Rifts, moving further to the right[edit]

José María Gil-Robles at a campaign rally at San Sebastián in 1935.

Between November 1934 and March 1935, the CEDA minister for agriculture, Manuel Gimenez Fernandez, introduced into parliament a series of agrarian reform measures designed to better conditions in the Spanish countryside. These moderate proposals met with a hostile response from reactionary elements within the Cortes, including the conservative wing of the CEDA and the proposed reform was defeated. A change of personnel in the ministry also followed. The agrarian reform bill proved to be a catalyst for a series of increasingly bitter divisions within the Catholic right, rifts that indicated that the broad based CEDA alliance was disintegrating. Partly as a result of the impetus of the JAP, the Catholic party had been moving further to the right, forcing the resignation of moderate government figures, including Filiberto Villalobos.[25] Gil Robles was not prepared to return the agriculture portfolio to Gimenez Fernandez. "For all the social Catholic rhetoric, the extreme right had won the day." [26]

Lerroux's Radical government collapsed after two large scandals, including the Straperlo affair. However, Zamora did not allow the CEDA to form a government, and called elections. The elections of February 16, 1936 were narrowly won by the Popular front, with vastly smaller resources than the political right, who followed Nazi propaganda techniques.[27] CEDA turned its campaign chest over to army plotter Emilio Mola. Monarchist José Calvo Sotelo replaced Gil Robles as the right's leading spokesman in parliament.[20][28] The Falange expanded massively, and thousands of the JAP joined the organisation (though the majority of the JAP seem to have abandoned politics).[29] They successfully created a sense of militancy on the streets, in order to make an authoritarian regime justifiable.[30] CEDA came under direct attack from the Falange.[31] This rapid radicalization of the CEDA youth movement effectively meant that all attempts to save parliamentary Catholicism were doomed to failure.

Many of the party's supporters welcomed the military rebellion in the summer of 1936 which led to the Spanish Civil War. In April 1937, the rebel leader Francisco Franco issued the Unification Decree which laid out the creation of the FET y de las JONS upon the merging of the Fascist FE de las JONS and the traditionalist carlists, outlawing the rest of political parties in the rebel-controlled territory. As result, CEDA ceased to exist. Many party cadres, including Franco's co-brother-in-law Ramon Serrano Suñer[32] (who ended up becoming chief of the political junta of the FET y de las JONS) joined the new organization.[33]


  1. ^ a b c Blinkhorn, Martin (2002), Democracy and Civil War in Spain 1932-1939, Routledge, p. 15
  2. ^ Blinkhorn, Martin (2002), Democracy and Civil War in Spain 1932-1939, Routledge, p. 140
  3. ^ Payne, Stanley G. (1995), A History of Fascism, 1914–1945, Madison: The University of Wisconsin Press, p. 255, ISBN 978-0-299-14874-4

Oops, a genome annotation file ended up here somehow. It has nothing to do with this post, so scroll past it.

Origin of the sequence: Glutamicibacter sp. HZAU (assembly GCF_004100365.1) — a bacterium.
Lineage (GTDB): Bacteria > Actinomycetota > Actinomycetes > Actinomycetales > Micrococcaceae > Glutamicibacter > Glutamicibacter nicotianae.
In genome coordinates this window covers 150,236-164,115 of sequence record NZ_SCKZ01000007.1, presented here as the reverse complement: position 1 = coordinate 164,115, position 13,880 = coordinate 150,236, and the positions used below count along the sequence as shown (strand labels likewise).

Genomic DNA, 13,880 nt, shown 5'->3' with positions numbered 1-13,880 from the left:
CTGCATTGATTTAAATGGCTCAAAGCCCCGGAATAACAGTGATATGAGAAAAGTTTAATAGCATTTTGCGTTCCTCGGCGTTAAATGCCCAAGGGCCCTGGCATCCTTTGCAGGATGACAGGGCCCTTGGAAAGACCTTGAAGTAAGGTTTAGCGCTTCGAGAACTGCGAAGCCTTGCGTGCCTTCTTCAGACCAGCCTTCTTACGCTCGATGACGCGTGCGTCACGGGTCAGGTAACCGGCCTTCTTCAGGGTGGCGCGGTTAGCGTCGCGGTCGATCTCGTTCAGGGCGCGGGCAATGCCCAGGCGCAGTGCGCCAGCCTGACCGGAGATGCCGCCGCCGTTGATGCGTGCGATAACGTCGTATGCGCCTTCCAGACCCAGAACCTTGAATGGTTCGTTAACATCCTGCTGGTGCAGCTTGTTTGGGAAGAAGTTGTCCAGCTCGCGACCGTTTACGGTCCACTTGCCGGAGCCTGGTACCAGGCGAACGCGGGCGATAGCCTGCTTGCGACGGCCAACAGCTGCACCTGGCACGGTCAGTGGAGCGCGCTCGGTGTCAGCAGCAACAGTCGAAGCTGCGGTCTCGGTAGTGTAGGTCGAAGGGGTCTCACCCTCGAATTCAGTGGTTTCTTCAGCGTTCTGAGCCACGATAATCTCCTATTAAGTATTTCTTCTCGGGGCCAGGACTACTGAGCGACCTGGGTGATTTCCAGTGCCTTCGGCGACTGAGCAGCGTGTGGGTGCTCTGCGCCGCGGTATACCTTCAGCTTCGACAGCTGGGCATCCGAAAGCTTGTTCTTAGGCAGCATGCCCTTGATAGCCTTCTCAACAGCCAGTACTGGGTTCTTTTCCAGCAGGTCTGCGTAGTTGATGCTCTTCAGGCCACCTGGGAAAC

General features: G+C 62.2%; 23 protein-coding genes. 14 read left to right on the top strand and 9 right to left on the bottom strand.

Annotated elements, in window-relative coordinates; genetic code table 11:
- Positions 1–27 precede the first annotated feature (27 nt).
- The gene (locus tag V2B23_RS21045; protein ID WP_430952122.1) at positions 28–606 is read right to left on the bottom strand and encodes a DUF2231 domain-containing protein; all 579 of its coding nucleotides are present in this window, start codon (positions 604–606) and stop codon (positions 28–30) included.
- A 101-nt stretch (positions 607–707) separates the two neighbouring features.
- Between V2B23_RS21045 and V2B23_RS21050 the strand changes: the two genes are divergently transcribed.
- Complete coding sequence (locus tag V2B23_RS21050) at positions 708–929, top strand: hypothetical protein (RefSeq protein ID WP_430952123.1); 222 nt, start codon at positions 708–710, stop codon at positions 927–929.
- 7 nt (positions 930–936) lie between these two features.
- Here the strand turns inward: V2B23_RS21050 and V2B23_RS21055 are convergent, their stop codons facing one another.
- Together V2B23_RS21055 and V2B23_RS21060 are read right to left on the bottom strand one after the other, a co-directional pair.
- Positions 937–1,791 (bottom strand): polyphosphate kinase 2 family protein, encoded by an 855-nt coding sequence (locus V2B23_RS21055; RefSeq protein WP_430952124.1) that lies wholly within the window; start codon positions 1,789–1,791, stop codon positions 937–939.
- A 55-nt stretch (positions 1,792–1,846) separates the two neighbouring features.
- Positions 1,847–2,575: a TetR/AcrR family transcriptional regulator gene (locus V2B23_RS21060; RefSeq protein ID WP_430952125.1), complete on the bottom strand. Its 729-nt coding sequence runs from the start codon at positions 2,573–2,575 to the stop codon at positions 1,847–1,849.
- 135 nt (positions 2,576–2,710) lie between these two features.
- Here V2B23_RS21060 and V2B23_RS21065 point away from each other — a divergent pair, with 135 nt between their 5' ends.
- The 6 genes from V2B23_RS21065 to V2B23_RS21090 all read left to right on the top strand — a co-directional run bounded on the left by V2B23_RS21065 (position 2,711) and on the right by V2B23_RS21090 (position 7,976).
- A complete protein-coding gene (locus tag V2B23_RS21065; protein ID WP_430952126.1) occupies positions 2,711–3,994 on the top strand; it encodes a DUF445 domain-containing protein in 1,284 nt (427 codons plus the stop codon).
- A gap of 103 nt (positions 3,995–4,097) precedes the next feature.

4. ^ Beevor, Antony (June 2006). The Battle for Spain: The Spanish Civil War 1936-1939. Penguin Group. p. xxx. ISBN 978-0-14-303765-1.
  5. ^ Mary Vincent , Catholicism in the Second Spanish Republic, Chapter 9, p.202
  6. ^ Paul Preston. The Spanish Civil War: Reaction, Revolution & Revenge. 3rd edition. W. W. New York, New York, USA: Norton & Company, Inc, 2007. 2006 Pp. 64.
  7. ^ Paul Preston. The Spanish Civil War: Reaction, Revolution & Revenge. 3rd edition. W. W. New York, New York, USA: Norton & Company, Inc, 2007. 2006 Pp. 45, 69.
  8. ^ a b c Paul Preston. The Spanish Civil War: Reaction, Revolution & Revenge. 3rd edition. W. W. New York, New York, USA: Norton & Company, Inc, 2007. 2006 Pp. 62.
  9. ^ Payne, Stanley G. The Franco Regime, 1936–1975. University of Wisconsin Pres, 2011, p.46
  10. ^ Payne, Stanley G. The Franco Regime, 1936–1975. University of Wisconsin Pres, 2011, p.46
  11. ^ Paul Preston. The Spanish Civil War: Reaction, Revolution & Revenge. 3rd edition. W. W. New York, New York, USA: Norton & Company, Inc, 2007. 2006 Pp. 88–89.
  12. ^ a b Paul Preston. The Spanish Civil War: Reaction, Revolution & Revenge. 3rd edition. W. W. New York, New York, USA: Norton & Company, Inc, 2007. 2006 Pp. 89.
  13. ^ Preston (2006). pp. 63–65.
  14. ^ Vincent, p.202
  15. ^ Gaceta Regional, 27 December 1932, 9 January 1933, quoted, M.Vincent, 203
  16. ^ Gil Robles, No fue posible la paz p.100
  17. ^ Gaceta Regional, 5 and 8 November 1933
  18. ^ Vincent p. 212.
  19. ^ Preston (2006). p. 67.
  20. ^ a b Thomas (1961). p. 100.
  21. ^ Preston (2006). p. 72.
  22. ^ Preston (2006). pp. 73–74.
  23. ^ Payne, Stanley G. Fascism in Spain, 1923–1977. University of Wisconsin Pres, 1999, p.45
  24. ^ Thomas (1961). p. 78.
  25. ^ Preston, Coming of the Spanish Civil war, 153-54 (2nd edn, 184)
  26. ^ Vincent, p.235
  27. ^ Preston (2006). pp. 82–83.
  28. ^ Preston (1999). pp. 17–23.
  29. ^ Ruiz, Julius. The'red Terror'and the Spanish Civil War. Cambridge University Press, 2014, p.28
  30. ^ Preston (2006). p. 89.
  31. ^ Preston (2006). p. 92.
  32. ^ Alexander, Gerard (2018). The Sources of Democratic Consolidation. Cornell University Press. p. 106. ISBN 9781501720482.
  33. ^ Beevor, Anthony (2006). The Battle for Spain. Penguin. p. 255. ISBN 9781101201206.


  • Montero, José Ramón (1977), La CEDA: El catolicismo social y politico en la Segunda República, Revista de Trabajo
  • Preston, Paul. Franco and Azaña,Volume: 49 Issue: 5, May 1999
  • Preston, Paul (2006). The Spanish Civil War: Reaction, Revolution & Revenge (3 ed.). HarperCollins. ISBN 0-00-723207-1.
  • Thomas, Hugh (1961). The Spanish Civil War (1 ed.). London: Eyre and Spottiswoode.